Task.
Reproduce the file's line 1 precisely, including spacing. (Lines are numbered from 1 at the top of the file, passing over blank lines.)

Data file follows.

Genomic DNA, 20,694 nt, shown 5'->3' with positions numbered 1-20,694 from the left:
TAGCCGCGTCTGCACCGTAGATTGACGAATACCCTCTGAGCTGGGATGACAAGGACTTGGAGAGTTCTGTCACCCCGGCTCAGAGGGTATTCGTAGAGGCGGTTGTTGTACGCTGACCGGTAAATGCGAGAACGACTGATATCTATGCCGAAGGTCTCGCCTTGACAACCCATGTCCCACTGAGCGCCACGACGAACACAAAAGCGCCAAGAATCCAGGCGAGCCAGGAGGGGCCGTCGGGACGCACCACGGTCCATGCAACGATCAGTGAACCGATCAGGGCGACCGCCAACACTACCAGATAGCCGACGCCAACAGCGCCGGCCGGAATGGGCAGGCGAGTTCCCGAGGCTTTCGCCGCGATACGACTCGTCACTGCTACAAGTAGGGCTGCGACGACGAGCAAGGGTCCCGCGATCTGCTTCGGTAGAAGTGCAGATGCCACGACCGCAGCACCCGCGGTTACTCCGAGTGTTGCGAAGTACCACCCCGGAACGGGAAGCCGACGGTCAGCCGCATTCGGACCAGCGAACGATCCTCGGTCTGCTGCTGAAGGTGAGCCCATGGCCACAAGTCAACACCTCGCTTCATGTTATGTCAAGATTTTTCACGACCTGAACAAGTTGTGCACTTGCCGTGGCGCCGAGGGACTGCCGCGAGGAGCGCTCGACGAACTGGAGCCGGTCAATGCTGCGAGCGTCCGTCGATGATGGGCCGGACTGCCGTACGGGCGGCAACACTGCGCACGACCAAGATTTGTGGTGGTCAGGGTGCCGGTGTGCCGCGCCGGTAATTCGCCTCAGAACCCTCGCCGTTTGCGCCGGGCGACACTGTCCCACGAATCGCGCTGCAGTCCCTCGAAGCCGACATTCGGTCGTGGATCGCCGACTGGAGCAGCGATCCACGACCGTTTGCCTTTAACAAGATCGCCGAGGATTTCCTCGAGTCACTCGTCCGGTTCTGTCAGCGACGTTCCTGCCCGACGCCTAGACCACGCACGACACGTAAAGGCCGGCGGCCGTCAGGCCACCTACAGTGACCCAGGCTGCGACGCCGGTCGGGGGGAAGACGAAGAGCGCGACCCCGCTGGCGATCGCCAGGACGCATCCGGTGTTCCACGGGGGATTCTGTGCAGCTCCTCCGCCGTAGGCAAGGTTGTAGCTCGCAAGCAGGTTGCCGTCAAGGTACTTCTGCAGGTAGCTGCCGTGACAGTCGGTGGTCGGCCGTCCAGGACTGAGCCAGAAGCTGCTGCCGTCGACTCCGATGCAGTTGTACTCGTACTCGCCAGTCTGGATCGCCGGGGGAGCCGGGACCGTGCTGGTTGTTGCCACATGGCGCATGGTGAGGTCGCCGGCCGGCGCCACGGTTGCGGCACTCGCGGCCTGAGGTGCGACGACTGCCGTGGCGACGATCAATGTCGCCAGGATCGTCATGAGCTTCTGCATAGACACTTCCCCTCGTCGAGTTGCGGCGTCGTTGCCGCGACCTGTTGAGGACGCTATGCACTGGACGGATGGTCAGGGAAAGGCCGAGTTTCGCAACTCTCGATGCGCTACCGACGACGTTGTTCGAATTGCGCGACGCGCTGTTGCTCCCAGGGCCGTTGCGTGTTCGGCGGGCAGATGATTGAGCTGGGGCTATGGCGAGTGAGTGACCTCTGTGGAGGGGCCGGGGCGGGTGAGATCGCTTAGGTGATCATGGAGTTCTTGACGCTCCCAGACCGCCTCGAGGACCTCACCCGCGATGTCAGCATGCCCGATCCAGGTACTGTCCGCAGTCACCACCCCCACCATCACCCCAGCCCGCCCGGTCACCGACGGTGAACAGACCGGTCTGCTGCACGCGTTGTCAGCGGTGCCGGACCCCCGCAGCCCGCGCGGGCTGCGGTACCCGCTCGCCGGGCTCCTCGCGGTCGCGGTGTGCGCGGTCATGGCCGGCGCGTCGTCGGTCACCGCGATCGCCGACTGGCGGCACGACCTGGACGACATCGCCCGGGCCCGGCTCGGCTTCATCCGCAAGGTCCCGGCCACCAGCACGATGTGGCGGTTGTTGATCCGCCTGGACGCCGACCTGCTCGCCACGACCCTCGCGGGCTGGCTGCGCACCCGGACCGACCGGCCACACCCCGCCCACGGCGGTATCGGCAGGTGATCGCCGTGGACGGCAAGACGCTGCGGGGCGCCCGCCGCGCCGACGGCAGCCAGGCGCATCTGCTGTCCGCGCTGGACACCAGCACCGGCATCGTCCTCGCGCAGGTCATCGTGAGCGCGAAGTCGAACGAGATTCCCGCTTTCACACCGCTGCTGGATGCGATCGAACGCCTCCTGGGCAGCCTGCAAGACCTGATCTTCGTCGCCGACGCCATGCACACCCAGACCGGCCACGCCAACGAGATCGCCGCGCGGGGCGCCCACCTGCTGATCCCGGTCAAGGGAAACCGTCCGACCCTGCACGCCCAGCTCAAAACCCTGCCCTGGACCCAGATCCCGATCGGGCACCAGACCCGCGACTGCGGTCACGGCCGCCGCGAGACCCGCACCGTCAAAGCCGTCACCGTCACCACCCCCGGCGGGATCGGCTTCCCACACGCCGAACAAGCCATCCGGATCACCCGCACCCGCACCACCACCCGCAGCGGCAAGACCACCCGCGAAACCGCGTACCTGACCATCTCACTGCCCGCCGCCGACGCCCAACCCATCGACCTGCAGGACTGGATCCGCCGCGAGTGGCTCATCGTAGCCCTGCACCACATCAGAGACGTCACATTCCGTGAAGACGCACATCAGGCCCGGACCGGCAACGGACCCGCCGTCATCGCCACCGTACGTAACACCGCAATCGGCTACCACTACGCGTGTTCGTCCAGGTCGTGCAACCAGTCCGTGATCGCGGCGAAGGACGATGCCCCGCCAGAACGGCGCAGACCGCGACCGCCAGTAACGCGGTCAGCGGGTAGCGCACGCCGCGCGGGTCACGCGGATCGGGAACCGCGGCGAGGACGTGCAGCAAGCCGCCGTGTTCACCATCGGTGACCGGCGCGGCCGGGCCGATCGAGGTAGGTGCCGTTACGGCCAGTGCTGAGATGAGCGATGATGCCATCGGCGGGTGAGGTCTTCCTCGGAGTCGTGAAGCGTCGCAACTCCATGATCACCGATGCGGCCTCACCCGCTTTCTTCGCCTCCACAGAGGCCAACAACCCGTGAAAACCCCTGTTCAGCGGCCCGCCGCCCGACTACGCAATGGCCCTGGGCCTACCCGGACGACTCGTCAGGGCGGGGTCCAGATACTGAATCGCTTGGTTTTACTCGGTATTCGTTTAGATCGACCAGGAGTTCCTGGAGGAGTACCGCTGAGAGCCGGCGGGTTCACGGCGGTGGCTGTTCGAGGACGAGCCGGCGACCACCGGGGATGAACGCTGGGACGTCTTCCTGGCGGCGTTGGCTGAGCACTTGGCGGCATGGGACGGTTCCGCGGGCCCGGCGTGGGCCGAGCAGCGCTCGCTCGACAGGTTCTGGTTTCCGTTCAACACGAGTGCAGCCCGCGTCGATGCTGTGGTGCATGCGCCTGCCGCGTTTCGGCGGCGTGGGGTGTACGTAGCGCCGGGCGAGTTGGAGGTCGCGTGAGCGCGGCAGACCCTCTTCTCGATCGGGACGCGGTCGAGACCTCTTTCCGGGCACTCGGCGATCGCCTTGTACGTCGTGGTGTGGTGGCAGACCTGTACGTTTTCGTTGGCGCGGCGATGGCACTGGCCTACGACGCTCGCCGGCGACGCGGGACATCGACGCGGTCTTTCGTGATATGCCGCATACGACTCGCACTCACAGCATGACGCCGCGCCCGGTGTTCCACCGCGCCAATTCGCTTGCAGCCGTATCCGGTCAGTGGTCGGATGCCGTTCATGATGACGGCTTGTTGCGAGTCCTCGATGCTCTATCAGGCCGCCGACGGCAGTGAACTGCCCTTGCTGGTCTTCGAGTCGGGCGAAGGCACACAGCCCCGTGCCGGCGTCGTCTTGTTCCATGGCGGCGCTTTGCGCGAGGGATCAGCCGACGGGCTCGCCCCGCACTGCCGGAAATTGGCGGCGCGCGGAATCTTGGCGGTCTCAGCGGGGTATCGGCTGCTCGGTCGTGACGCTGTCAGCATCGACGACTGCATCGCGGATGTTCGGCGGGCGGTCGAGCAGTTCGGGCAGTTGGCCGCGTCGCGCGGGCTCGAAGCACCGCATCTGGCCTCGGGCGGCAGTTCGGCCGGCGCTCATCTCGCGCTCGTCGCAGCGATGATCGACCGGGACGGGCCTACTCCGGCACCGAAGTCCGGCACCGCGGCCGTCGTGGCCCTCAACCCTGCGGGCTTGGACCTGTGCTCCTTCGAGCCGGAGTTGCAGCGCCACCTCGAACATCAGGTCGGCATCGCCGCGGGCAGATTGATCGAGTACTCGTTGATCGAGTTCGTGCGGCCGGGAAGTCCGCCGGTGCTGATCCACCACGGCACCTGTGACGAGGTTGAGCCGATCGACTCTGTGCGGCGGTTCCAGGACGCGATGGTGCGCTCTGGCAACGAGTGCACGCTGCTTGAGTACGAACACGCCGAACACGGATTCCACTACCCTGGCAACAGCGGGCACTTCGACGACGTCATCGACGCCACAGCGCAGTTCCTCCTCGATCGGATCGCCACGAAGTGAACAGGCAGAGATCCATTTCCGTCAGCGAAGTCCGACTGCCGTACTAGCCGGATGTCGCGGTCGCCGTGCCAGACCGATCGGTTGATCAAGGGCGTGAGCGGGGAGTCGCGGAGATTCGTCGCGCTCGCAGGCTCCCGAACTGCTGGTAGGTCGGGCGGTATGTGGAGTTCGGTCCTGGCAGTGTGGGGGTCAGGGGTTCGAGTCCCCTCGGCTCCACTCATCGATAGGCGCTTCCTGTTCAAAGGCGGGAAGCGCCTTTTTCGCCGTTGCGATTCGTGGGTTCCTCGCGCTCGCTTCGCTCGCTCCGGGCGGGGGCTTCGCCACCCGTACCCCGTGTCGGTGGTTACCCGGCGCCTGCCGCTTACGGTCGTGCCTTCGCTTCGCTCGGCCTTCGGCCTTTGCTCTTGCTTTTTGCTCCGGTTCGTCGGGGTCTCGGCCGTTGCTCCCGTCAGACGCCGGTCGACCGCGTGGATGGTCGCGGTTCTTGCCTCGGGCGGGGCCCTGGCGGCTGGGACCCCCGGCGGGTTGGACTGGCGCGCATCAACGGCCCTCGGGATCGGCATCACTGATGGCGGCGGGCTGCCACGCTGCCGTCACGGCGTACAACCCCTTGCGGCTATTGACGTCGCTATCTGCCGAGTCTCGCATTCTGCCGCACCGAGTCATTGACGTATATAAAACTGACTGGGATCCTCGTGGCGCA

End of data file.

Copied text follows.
Genomic DNA, 20,694 nt, shown 5'->3' with positions numbered 1-20,694 from the left: